Canada's Green Party says legal cannabis needs to be cheaper
Recreational cannabis has been legal in Canada for almost a year now, and while advocates in the US and Canada have worked for decades to make the drug legal, we’re just now seeing what the next steps in the process might be. Canada’s Green Party has laid out a plan for those next steps pretty well already: They claim that in order for legal cannabis to work and stabilize, prices will have to go down.
They’re not wrong. Legal cannabis is great — it provides money in the form of taxes, it gives medical and recreational users a safe and legal way to get access to the drug, and it prevents law enforcement from unfairly targeting minority citizens with trumped-up drug charges. But all of those benefits aren’t cheap, and the biggest problem so far with legal cannabis is that illegal cannabis is still thriving. When people can buy illicit cannabis (cannabis grown and sold without a license) for $3 a gram cheaper than legal cannabis, that market is going to continue to thrive, in Canada and also elsewhere.
So what’s the solution? Lowering taxes is one easy solution — while that does take away from the state’s benefits, taxes are still relatively high (and lowering taxes to clear the illicit market would make it easier to eventually raise taxes later). But that’s not the only idea. The Green Party also suggests that eliminating some expensive requirements for packaging could help, along with eliminating some of the strict requirements on outdoor growing. Allowing more licenses for growing and selling would also help the legal market stabilize (and, no surprise, would likely increase revenues and market size, increasing tax revenue in turn).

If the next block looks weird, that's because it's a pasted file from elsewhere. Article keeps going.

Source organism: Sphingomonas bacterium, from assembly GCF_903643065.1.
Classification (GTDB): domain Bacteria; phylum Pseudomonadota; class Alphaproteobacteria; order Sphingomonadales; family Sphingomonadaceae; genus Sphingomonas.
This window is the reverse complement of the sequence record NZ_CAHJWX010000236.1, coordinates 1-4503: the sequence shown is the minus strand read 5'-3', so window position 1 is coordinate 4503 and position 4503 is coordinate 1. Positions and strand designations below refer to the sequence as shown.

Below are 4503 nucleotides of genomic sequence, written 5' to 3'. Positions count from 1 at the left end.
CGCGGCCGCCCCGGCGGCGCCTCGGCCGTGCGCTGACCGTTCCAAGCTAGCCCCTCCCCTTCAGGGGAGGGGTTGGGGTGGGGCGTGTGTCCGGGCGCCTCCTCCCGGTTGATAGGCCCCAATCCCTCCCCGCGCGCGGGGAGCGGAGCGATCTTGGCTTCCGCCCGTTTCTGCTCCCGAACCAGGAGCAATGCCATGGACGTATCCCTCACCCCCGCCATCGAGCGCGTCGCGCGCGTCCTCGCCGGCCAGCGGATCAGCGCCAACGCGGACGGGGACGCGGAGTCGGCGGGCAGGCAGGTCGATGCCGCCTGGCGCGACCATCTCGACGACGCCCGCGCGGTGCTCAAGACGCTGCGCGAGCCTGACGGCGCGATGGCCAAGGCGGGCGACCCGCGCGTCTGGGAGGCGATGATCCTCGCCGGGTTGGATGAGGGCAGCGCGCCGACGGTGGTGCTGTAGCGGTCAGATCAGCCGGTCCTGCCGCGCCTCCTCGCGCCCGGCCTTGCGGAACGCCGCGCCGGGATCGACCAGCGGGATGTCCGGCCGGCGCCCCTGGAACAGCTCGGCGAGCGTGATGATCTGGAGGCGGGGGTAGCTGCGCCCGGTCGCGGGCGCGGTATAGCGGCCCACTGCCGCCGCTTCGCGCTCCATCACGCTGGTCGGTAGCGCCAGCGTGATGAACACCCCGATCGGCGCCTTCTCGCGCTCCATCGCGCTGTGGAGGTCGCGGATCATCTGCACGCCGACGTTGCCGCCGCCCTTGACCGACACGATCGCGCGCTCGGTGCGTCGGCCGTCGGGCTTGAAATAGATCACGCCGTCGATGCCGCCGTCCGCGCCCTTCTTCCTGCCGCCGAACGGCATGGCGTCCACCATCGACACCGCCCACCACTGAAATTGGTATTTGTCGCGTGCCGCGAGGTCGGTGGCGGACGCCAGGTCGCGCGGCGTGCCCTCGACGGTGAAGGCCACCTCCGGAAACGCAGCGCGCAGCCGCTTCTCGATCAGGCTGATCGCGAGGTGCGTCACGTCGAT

For many years, legalization was the main goal of cannabis advocates — the fight was just to release the burden that prohibition was putting, on both the judicial system and on people who needed cannabis for medicine. Now, in Canada at least, that fight has been won, and it’s time to tweak things and make sure that the market for legal cannabis succeeds. If the legal market isn’t given the tools it needs to fight back the illicit market, then the choice to legalize won’t be nearly as effective or helpful as it was meant to be.